Drawing on its understanding of the processes involved in cardiopoiesis, Cardio BioSciences has formulated protein-based product candidates which are aimed at protecting heart tissue from acute injury and promoting activation of resident cardiac stem cells in an AMI setting (C3BS-GQR-1). A preclinical study of C3BS-GQR-1 showed a 65 % decrease in scar size at six weeks post-infarction compared with a 25 % decrease in scar size following a placebo injection. An analysis of the animals’ hearts confirmed that the therapy worked through the stimulation of resident cardiac cells by the protein factors.
Conditioned media (C3BS-GQR-2) and lyophilised solutions (C3BSGQR- 3) are other methods currently in preclinical trials aiming to use the secretome of cardiopoietic cells to induce self-regeneration through the activation of cardiac stem cells. C3BS-GQR-4 is an antibody-based therapy targeting the warm reperfusion injury mechanism at the basis of the inflammatory response in both AMI and chronic ischaemic cardiomyopathies.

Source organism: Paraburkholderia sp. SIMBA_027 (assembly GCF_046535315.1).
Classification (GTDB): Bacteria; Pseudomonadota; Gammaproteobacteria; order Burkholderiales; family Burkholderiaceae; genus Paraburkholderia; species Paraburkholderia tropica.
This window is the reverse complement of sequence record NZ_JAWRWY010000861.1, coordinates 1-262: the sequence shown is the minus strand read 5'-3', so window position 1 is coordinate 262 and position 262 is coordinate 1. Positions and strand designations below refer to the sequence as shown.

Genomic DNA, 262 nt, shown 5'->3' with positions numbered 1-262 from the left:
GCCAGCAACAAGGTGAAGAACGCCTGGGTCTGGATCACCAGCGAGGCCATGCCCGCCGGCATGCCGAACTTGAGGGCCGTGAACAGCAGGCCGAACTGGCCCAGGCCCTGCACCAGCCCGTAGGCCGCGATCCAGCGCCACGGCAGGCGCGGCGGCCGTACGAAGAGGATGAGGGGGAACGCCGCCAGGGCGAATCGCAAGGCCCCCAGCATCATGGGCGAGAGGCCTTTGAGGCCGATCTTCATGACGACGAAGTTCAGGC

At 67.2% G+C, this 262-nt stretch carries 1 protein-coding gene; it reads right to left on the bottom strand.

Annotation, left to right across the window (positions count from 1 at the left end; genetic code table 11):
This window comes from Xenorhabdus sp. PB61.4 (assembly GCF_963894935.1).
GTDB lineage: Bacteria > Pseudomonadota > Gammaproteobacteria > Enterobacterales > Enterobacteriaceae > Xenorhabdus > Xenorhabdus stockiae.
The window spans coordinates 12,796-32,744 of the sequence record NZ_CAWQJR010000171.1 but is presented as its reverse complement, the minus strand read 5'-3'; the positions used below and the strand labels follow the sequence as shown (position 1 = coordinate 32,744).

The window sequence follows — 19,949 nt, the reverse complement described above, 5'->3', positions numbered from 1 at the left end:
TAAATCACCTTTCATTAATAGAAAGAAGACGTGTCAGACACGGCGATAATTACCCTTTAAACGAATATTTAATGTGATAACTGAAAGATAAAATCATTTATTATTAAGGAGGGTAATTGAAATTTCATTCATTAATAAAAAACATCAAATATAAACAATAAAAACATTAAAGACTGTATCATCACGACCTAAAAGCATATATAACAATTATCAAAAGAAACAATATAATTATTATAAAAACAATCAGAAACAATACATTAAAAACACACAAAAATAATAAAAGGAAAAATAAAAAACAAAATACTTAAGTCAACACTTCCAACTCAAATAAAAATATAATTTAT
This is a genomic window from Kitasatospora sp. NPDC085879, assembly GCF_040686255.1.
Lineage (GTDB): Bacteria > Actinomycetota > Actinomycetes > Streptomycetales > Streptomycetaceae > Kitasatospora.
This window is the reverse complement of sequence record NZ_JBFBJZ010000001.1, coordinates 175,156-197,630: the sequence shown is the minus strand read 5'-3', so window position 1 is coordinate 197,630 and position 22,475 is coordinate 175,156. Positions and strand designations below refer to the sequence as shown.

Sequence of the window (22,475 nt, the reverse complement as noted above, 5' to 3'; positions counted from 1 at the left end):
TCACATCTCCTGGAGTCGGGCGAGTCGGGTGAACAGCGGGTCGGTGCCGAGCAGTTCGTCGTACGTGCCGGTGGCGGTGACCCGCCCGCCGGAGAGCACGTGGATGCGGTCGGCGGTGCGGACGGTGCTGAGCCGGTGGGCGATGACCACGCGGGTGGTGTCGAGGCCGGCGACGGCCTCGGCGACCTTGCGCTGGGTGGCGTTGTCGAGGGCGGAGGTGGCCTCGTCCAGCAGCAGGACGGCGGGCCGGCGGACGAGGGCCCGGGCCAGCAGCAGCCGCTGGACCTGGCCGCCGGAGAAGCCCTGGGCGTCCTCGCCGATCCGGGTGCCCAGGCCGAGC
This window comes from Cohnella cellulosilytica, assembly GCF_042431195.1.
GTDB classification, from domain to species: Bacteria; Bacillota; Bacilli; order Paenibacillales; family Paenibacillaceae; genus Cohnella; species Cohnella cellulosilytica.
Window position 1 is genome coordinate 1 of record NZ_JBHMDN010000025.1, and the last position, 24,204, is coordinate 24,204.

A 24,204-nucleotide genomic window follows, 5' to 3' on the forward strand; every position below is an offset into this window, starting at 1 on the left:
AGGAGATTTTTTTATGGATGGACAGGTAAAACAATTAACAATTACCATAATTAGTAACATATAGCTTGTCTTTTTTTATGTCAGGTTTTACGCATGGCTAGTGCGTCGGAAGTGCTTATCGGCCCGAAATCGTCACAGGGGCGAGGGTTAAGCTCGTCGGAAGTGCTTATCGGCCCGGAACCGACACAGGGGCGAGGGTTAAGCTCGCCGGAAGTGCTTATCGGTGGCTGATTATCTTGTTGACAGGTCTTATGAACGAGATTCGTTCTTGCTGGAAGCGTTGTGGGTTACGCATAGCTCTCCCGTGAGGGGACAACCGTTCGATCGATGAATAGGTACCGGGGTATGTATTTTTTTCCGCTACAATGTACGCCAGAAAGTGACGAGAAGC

Regenerative therapies are a paradigm shift in medicine. Although the approach is more complex than traditional pharmaceuticals, the potential of such therapies is unique in the sense that they target organ repair versus the treatment of symptoms. This offers new opportunities for curative treatments in cardiac diseases, among others, and thus for more effectively tackling one of the leading causes of mortality in the world. However, the novelty of new cell therapies implies that their development requires specific skills, new tools and new methods. They pose considerable challenges in production and logistics, among others. For any of these therapies to reach patients, many challenges have to be tackled during preclinical and clinical development and, during the manufacturing of highly personalised products, scaling up, supply chain and, very importantly, distribution. The promise is beginning to be realised and encouraging preclinical results have been generated, which take us closer to providing an additional therapeutic tool for physicians to use for their patients. The goal of the regenerative therapy industry is to increase the quality of life of patients suffering from very debilitating diseases. While significant progress has been made, this goal will only be achieved through perseverance and continuous innovation.